East Midlands Airport control tower Remembrance illumination
To mark the 100th anniversary of the Armistice of World War One, an image of a poppy and the words “we will remember them” are projected onto the air traffic control (ATC) tower at East Midlands Airport until Monday 12 November.
Today East Midlands Airport serves almost five million passengers a year and is the UK's most important hub for dedicated cargo aircraft handling 1000 tonnes of freight a day. But it is steeped in military history, serving both World Wars.
Aircraft have been flying to and from the site of East Midlands Airport since World War One when there was a basic field strip. The first paved runway, however, was not laid until 1942 when the RAF began rapidly expanding to combat the German threat.
During the Second World War, RAF Castle Donington served as a relief facility for the Bomber Command Operational Training Unit at Wymeswold near Loughborough. In 1943 part of the Wymeswold resident unit relocated to Castle Donington bringing with them Wellington bombers. In the period leading up to D-Day, crews from RAF Castle Donington operated special flights to drop propaganda leaflets to the patriots of occupied Europe.
With the general contraction of the armed forces that followed the end of the war, RAF Castle Donington was closed in September 1946. Following the hostilities, civil flights from the East Midlands were recommended by Derby Airways, which later became British Midland Airways, from a grass airfield at Burnaston, south-west of Derby city centre and now the site of the Toyota plant. However, this site was prone to water-logging and a commission from Nottingham and Derby was formed to identify a new airport site. Eventually, RAF Castle Donington was chosen primarily because of its proximity to the proposed M1.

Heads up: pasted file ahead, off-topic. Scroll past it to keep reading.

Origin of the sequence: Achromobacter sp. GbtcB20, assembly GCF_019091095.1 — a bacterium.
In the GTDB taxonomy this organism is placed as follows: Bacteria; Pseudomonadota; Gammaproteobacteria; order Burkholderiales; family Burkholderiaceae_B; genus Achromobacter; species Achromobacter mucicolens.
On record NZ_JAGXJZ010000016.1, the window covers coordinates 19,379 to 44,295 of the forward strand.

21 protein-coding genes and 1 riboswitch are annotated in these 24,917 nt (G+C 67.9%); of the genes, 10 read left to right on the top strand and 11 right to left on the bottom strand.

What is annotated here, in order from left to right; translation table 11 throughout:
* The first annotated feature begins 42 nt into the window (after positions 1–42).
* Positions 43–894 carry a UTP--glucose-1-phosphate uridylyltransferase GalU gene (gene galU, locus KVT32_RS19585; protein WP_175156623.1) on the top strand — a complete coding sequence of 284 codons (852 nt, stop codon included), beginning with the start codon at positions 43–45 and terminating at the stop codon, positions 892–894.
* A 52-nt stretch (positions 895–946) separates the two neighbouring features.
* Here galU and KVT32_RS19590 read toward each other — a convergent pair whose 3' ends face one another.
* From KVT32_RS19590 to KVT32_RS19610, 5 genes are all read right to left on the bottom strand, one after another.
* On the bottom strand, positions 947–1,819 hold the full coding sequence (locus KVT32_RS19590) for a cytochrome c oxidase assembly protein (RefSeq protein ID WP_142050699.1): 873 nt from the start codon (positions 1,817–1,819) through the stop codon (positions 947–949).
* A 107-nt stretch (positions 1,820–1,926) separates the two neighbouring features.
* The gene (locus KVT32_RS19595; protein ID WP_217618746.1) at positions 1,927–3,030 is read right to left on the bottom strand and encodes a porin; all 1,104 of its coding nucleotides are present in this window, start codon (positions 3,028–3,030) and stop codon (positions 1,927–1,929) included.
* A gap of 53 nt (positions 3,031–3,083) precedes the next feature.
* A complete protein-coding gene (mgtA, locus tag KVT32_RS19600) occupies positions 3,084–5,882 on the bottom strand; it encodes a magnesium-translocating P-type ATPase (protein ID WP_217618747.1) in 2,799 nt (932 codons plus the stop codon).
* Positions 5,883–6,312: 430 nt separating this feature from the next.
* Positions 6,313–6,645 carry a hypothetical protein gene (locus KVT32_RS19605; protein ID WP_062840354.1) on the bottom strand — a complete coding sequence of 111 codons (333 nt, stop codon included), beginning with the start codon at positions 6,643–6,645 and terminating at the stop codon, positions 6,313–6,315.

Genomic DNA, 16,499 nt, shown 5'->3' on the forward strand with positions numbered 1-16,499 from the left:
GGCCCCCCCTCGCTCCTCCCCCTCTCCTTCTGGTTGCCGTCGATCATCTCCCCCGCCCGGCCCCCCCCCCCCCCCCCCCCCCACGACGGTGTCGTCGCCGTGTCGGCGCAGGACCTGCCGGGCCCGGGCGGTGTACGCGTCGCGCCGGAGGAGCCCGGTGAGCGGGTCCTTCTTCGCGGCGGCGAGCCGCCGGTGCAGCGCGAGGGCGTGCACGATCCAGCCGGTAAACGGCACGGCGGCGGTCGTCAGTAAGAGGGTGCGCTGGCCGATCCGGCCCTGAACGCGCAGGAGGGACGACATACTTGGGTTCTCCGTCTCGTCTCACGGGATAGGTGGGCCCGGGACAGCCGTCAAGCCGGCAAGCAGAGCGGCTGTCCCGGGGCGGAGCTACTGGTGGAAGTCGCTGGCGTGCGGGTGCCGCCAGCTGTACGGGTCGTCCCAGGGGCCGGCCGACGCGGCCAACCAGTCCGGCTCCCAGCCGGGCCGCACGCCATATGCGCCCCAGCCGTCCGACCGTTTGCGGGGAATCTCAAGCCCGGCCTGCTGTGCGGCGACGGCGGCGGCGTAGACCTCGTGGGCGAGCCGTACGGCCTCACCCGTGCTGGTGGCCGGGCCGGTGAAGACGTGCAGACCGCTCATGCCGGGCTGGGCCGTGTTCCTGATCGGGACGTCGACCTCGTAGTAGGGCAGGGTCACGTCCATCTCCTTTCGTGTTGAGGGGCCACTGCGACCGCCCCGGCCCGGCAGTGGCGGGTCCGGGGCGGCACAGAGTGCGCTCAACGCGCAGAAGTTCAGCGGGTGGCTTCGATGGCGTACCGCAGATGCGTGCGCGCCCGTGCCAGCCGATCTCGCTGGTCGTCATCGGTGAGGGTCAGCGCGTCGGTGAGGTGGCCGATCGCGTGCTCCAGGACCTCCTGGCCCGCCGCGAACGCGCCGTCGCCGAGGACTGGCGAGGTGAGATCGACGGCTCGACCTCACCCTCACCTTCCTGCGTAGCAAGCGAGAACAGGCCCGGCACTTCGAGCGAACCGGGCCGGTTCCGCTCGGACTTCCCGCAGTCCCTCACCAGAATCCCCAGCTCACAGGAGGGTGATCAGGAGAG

The current airfield was bought for £37,500 and, following an investment of £1,375,000 and a 13 month build period, East Midlands Airport opened on 2 April 1965 by Prince Phillip when the first flight (BMA Herald G-ASKK) arrived from Glasgow.
Commenting on the air traffic control tower projection, East Midlands Airport's Managing Director, Karen Smart, said: “As a former RAF Officer myself, creating an opportunity to mark the occasion of the 100th Anniversary of the Armistice of World War One is important to me personally. This airport has its roots in military aviation and, as the site of a World War One airfield, it is fitting that we use the ATC tower, which is a regional landmark, to remember those who sacrificed their lives during conflict.”
The projection has been made possible thanks to Drew Baumohl, a freelance theatrical lighting designer based in Nottingham.